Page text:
He might also, of course—had he been able to read it—thought that perhaps the early philosophers and proto-scientists were not entirely wrong but only slightly misdirected in their belief in spontaneous generation. For he would have found in the documentation of the ice-man’s progress that feeding on his mortal remains had been the usual generation or two of avid creatures that led to his emergence, eventually, as revivified carbon in the form of a blowfly. Once alive, always alive, but not, perhaps in precisely the way he had long imagined it.
A leather-covered volume with its pages edged in gilt
Slipped from the deck into the sea but, cradled in the silt
Where oxygen could not intrude, nor prying eyes descry
Its ancient glimmer in the mud, a century did lie;
One century—another—no, nine centuries of dark
It passed in sleeping silence after falling from that bark.
And then one day, a ray of light passed through the waves above
Just at the perfect moment for a mermaid, as she dove,
To catch a glimpse of gilded pages in that sea-deep sun
And swim down to investigate this treasure—only one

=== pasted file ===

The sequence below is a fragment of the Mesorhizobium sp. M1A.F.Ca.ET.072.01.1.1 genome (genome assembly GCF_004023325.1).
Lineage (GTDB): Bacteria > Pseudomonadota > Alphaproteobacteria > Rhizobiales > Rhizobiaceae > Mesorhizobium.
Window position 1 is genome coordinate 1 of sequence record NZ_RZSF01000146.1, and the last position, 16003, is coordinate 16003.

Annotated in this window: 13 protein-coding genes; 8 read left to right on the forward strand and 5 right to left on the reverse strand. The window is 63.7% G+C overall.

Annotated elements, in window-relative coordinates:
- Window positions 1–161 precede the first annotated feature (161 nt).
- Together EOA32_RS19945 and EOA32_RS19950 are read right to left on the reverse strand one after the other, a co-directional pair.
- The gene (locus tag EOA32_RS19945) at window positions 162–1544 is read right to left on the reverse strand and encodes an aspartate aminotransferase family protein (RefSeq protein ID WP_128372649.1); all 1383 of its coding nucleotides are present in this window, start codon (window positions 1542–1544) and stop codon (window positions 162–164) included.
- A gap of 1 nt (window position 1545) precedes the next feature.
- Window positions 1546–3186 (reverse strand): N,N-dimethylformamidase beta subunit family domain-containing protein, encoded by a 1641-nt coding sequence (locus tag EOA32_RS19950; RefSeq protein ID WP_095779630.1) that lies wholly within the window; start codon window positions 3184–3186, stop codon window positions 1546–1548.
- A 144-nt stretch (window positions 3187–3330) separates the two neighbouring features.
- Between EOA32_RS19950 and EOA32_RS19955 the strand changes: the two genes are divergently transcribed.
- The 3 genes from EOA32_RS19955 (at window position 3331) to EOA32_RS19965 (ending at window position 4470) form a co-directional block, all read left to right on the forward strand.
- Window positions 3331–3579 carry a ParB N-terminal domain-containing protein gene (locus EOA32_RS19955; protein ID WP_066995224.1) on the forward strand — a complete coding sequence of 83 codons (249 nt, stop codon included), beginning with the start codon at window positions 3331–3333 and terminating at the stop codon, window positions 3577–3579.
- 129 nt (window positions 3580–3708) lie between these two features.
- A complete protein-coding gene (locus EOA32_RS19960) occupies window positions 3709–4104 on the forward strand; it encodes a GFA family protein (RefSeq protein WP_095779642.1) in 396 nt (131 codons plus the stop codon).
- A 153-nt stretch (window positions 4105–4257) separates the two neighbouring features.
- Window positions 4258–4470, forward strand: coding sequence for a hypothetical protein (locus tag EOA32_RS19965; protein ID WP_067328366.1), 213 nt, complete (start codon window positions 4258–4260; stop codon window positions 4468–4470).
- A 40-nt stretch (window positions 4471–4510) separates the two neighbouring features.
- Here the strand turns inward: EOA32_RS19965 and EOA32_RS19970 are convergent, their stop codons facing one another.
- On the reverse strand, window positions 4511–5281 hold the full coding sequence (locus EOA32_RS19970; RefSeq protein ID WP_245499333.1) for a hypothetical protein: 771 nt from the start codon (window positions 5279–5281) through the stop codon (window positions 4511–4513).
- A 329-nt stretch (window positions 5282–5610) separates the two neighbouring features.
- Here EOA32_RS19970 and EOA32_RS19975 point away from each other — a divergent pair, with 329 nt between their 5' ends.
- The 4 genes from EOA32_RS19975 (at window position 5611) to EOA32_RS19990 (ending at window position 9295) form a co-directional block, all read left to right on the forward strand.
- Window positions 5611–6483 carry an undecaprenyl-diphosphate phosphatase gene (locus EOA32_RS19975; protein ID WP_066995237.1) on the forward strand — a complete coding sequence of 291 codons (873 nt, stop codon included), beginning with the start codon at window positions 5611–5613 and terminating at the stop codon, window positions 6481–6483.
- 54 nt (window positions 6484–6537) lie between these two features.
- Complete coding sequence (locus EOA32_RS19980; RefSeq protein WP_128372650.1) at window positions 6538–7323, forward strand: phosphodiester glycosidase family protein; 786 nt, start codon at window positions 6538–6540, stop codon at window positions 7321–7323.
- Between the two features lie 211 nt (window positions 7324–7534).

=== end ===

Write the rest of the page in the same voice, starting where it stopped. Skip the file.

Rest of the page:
Quick sparkle of that golden edge brought her so close to look,
To brush aside the lazy silt and so, reveal the book.
Nine hundred years in darkness had it lain in quiet wait
For just this passing moment to wake up, illuminate,
And catch the passing fancy of an unsuspecting maid
Who’d bring it to her grotto in the deepest ocean’s shade.
In dappled dark, her opal eyes lit up the page, and next,
She read it, eager, mesmerized, the calligraphic text
Transforming, leaping from the book, becoming swiftly wild
And glorious, and telling tales that moved the mermaid child
To bend with sorrow, weep with joy; to palpitate with fear;
To live the story as her own; and, as the end drew near,
To grieve that such a magic fable had to end at all,
For it had seemed so rich and real, had held her in such thrall
That she’d begun to think it true, this tale of mythic men
And women wondrous wise and brave—she turned to read again—
Thrice through, in fact, she read the tome, and every time the more
Believed its great, compelling tale of life beyond her shore.